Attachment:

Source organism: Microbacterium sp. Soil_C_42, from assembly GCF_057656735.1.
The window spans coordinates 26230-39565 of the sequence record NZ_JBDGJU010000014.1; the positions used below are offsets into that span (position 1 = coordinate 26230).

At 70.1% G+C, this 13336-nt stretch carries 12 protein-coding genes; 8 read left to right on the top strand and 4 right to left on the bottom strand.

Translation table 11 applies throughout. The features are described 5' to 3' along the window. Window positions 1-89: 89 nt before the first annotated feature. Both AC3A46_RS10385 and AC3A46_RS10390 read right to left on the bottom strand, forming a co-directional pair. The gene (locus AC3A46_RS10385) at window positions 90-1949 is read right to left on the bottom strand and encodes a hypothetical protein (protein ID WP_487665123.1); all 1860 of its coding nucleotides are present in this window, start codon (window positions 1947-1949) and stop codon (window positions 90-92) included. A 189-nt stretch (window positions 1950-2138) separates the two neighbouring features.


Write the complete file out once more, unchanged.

Source organism: Microbacterium sp. Soil_C_42, from assembly GCF_057656735.1.
The window spans coordinates 26230-39565 of the sequence record NZ_JBDGJU010000014.1; the positions used below are offsets into that span (position 1 = coordinate 26230).

At 70.1% G+C, this 13336-nt stretch carries 12 protein-coding genes; 8 read left to right on the top strand and 4 right to left on the bottom strand.

Translation table 11 applies throughout. The features are described 5' to 3' along the window. Window positions 1-89: 89 nt before the first annotated feature. Both AC3A46_RS10385 and AC3A46_RS10390 read right to left on the bottom strand, forming a co-directional pair. The gene (locus AC3A46_RS10385) at window positions 90-1949 is read right to left on the bottom strand and encodes a hypothetical protein (protein ID WP_487665123.1); all 1860 of its coding nucleotides are present in this window, start codon (window positions 1947-1949) and stop codon (window positions 90-92) included. A 189-nt stretch (window positions 1950-2138) separates the two neighbouring features.